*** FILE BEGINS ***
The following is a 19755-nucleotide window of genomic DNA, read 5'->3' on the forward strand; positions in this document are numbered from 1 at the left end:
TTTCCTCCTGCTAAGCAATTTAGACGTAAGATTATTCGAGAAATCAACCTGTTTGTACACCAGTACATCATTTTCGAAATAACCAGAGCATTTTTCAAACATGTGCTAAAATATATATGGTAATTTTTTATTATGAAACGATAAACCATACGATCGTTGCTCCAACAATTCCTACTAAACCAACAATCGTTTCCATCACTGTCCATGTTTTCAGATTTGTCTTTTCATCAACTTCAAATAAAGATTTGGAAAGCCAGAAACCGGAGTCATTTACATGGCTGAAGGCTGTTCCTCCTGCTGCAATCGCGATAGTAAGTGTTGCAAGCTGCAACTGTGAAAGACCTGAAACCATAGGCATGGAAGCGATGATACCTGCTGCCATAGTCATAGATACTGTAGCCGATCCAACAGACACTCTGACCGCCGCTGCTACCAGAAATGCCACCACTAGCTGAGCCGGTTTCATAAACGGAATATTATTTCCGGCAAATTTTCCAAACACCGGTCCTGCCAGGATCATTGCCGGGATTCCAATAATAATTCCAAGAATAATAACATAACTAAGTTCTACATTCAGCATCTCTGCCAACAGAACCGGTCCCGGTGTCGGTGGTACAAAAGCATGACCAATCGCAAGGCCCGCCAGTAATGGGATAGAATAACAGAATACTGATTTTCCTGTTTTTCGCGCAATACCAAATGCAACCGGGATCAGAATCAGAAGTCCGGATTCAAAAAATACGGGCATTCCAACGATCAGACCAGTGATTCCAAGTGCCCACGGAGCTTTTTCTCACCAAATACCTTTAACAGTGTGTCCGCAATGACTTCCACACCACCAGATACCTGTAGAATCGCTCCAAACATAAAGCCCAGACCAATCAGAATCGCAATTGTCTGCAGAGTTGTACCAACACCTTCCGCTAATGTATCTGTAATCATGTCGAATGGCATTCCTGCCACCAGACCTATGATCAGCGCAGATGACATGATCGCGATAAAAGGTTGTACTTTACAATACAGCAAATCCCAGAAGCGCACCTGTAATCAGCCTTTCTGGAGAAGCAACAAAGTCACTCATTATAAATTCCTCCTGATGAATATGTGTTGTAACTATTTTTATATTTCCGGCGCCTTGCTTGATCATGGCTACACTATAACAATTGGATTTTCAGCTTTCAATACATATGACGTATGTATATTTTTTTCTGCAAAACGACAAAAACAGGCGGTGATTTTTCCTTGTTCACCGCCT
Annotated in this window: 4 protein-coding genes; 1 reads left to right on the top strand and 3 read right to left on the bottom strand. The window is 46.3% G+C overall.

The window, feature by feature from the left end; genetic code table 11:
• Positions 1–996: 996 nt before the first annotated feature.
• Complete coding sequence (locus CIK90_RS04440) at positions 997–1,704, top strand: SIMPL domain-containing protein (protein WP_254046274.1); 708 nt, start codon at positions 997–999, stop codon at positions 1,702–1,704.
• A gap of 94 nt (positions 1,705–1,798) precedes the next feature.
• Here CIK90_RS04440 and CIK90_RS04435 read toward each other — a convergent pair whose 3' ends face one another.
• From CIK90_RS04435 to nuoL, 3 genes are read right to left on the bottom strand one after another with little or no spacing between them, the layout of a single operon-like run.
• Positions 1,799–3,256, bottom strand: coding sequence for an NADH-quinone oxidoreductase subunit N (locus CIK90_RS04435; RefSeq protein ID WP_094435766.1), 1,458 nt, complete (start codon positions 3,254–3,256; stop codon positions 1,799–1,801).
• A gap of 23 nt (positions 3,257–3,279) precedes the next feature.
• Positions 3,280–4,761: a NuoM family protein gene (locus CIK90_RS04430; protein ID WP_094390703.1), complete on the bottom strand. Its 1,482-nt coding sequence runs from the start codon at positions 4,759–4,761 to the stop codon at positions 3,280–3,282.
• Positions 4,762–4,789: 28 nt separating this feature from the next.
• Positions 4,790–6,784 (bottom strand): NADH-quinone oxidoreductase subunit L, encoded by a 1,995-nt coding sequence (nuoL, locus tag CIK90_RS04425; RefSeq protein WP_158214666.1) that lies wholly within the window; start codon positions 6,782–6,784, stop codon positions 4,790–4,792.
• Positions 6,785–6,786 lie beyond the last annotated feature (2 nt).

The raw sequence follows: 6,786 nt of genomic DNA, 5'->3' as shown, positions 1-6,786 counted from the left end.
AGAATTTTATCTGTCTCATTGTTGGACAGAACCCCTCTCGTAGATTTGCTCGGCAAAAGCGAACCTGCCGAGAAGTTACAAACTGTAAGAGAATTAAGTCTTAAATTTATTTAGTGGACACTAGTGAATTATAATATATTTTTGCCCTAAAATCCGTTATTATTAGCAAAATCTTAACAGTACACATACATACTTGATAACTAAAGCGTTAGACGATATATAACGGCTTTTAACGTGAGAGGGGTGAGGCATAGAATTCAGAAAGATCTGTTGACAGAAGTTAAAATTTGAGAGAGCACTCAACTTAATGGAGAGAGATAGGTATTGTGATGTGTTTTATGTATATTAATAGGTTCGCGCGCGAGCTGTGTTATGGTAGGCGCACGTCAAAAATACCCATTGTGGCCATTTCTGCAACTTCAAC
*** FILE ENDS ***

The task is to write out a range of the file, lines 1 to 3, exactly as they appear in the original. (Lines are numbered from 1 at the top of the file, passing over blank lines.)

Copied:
The following is a 19755-nucleotide window of genomic DNA, read 5'->3' on the forward strand; positions in this document are numbered from 1 at the left end:
TTTCCTCCTGCTAAGCAATTTAGACGTAAGATTATTCGAGAAATCAACCTGTTTGTACACCAGTACATCATTTTCGAAATAACCAGAGCATTTTTCAAACATGTGCTAAAATATATATGGTAATTTTTTATTATGAAACGATAAACCATACGATCGTTGCTCCAACAATTCCTACTAAACCAACAATCGTTTCCATCACTGTCCATGTTTTCAGATTTGTCTTTTCATCAACTTCAAATAAAGATTTGGAAAGCCAGAAACCGGAGTCATTTACATGGCTGAAGGCTGTTCCTCCTGCTGCAATCGCGATAGTAAGTGTTGCAAGCTGCAACTGTGAAAGACCTGAAACCATAGGCATGGAAGCGATGATACCTGCTGCCATAGTCATAGATACTGTAGCCGATCCAACAGACACTCTGACCGCCGCTGCTACCAGAAATGCCACCACTAGCTGAGCCGGTTTCATAAACGGAATATTATTTCCGGCAAATTTTCCAAACACCGGTCCTGCCAGGATCATTGCCGGGATTCCAATAATAATTCCAAGAATAATAACATAACTAAGTTCTACATTCAGCATCTCTGCCAACAGAACCGGTCCCGGTGTCGGTGGTACAAAAGCATGACCAATCGCAAGGCCCGCCAGTAATGGGATAGAATAACAGAATACTGATTTTCCTGTTTTTCGCGCAATACCAAATGCAACCGGGATCAGAATCAGAAGTCCGGATTCAAAAAATACGGGCATTCCAACGATCAGACCAGTGATTCCAAGTGCCCACGGAGCTTTTTCTCACCAAATACCTTTAACAGTGTGTCCGCAATGACTTCCACACCACCAGATACCTGTAGAATCGCTCCAAACATAAAGCCCAGACCAATCAGAATCGCAATTGTCTGCAGAGTTGTACCAACACCTTCCGCTAATGTATCTGTAATCATGTCGAATGGCATTCCTGCCACCAGACCTATGATCAGCGCAGATGACATGATCGCGATAAAAGGTTGTACTTTACAATACAGCAAATCCCAGAAGCGCACCTGTAATCAGCCTTTCTGGAGAAGCAACAAAGTCACTCATTATAAATTCCTCCTGATGAATATGTGTTGTAACTATTTTTATATTTCCGGCGCCTTGCTTGATCATGGCTACACTATAACAATTGGATTTTCAGCTTTCAATACATATGACGTATGTATATTTTTTTCTGCAAAACGACAAAAACAGGCGGTGATTTTTCCTTGTTCACCGCCT
Annotated in this window: 4 protein-coding genes; 1 reads left to right on the top strand and 3 read right to left on the bottom strand. The window is 46.3% G+C overall.